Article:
Ronaldinho told he must justify his Brazil inclusion

Updated 05 February 2013
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Ronaldinho told he must justify his Brazil inclusion

LONDON: Ronaldinho has been told by coach Luiz Felipe Scolari that he must justify his surprise inclusion for Brazil after a one-year absence.
The 32-year-old has been in and out of the Brazil squad over the last few years and missed the 2010 World Cup as his career went steadily downhill, widely blamed on his partying lifestyle.
The twice FIFA Player of the Year’s last appearance was a year ago against Bosnia under Mano Menezes, who was sacked in November and replaced by Scolari, who has immediately recalled the controversial figure.
“Ronaldinho may be 32 but last year, he had a spectacular championship with Atletico Mineiro, where he was the leader of team,” a hoarse Scolari told a news conference at Wembley stadium on Tuesday ahead of Wednesday’s friendly with England.
“He has leadership qualities and he is good enough to play for several years.
“He will show me whether I am right or wrong to cap him once again and he will have to show how quickly he can integrate into the team,” added the man known as “Big Phil,” who was battling a sore throat.
The England match will be Scolari’s first since he returned for a second stint with Brazil, who he led to their fifth and last World Cup title in 2002 with a team which included Ronaldinho.
In between, Scolari led Portugal to the Euro 2004 final and World Cup semi-final in 2006.
The Brazilian Football Confederation (CBF) said the match would be Ronaldinho’s 100th for his country although it did not say whether this figure included matches against club and representative sides and the Olympic team.
Ronaldinho said he had always been hoping for another chance.
“It was in my plans, I had hopes so I’m very happy to be back,” he told reporters.
“I don’t see myself as the group’s father figure, I’m just another player who happens to have had a lot of experience with the team.
“I hope that, after all the things I have been through, I can help the younger players.”


Why even the #WengerOut brigade should lament Arsene Wenger's exit from Arsenal

Updated 21 April 2018
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Why even the #WengerOut brigade should lament Arsene Wenger's exit from Arsenal

  • The Frenchman revolutionised the game in England across all leagues, not just the Premier League.
  • After initial success he found the going tough in the second half of his reign, but will still go down as an all-time great.

Over the past few seasons it has been fashionable to view Arsene Wenger as some sort of figure of fun — a man living in the past, left behind by the modern game, but too stubborn to realize it.
In time, though, even the most ardent, frothing-at-the-mouth #WengerOut believer would have to agree that the Frenchman will go down not just as one of the best managers Arsenal have had, but also among the greatest in English club football.
As with any caricature, there is a hint of truth in the picture created, crude as it sometimes is. Yes, Wenger’s past few years at the Emirates have been painful to watch. Yes, he was stubborn when it came to both activity in the transfer market and belief in his methods and tactics. Yes, it is fair to say he leaves the club, on the pitch at least, in a bit of a mess. And, yes, he should have left two or three years ago.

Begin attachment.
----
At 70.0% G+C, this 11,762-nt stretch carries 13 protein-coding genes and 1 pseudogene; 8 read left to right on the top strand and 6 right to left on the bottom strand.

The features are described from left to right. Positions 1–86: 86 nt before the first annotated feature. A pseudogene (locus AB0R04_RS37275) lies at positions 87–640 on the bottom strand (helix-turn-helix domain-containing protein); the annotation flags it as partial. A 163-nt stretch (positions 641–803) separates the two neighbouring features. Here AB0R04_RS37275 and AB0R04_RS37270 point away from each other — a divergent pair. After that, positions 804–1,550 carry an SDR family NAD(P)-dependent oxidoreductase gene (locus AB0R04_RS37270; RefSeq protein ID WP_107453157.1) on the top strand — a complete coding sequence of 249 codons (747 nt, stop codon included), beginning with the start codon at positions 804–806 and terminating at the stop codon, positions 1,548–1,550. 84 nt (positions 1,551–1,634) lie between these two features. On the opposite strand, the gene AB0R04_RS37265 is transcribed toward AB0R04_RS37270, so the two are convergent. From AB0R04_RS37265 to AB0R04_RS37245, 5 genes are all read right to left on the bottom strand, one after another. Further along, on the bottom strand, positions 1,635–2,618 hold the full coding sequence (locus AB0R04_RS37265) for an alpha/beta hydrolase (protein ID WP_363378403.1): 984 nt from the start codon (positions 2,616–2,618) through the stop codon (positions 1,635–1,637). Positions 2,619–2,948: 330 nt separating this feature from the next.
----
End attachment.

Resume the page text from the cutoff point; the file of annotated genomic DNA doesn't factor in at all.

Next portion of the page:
But if there is one thing that any sane fan should remember about Wenger’s 22 years as Arsenal boss, it is this: He was a game-changer, a manager who oversaw not only a revolution of the Gunners, but also of the English game.
As soon as Wenger landed in England in 1996, he banished Arsenal’s Tuesday drinking club and munching of Mars bars — in their place came stretching sessions and broccoli. Hardly profound or radical in today’s game, but this was the era when change in English football invariably meant no pies and pints on a Friday night.
The technical, passing, possession football that is now the norm for any side with ambitions to remain in the Premier League, let alone win it, and the idea that eating vegetables rather than a tub of lard would help player performance, were brought in by Wenger alone.
He won the double in his first full season in charge, signed unheralded foreign talent such as Emmanuel Petit and Patrick Viera — who went on to become world-class players — and created teams that were a joy to watch, culminating with “The Invincibles” of 2003-04, who won the Premier League without losing a match.
The irony is that the one-time revolutionary ended up being viewed as a throwback, a stuck-in-the-mud anachronism; a manager who harked back to a time when playing with the owner’s chequebook was not seen as the only path to success and when paragraphs were favored over 140 characters.
And that perhaps explains why so many Arsenal fans seemingly wanted him gone: Wenger is not of the Twitter generation, of instant opinions for the 24-hour news agenda and of hype over humility. The man who was once seen as the future stuck to principles that were deemed as belonging to the past.
It is clear there is a lot of bad blood at the club — a ridiculous Facebook post by an Arsenal fan claimed Wenger’s announcement he was leaving made it the “greatest day in Arsenal’s history.”
But for all the bluster and nonsense, Wenger’s legacy will be that of “The Invincibles” — one of the greatest club sides of modern times; of beautiful football played at pace and with artistry; of being a decent, yet flawed, man who was never anything but articulate and courteous.
Having been in charge of Arsenal for 22 years, he is undoubtedly the last of a kind, and in the era of trigger-happy owners, short-term fixes and sensationalism over stability, that is something everyone, even the #WengerOut brigade, should lament.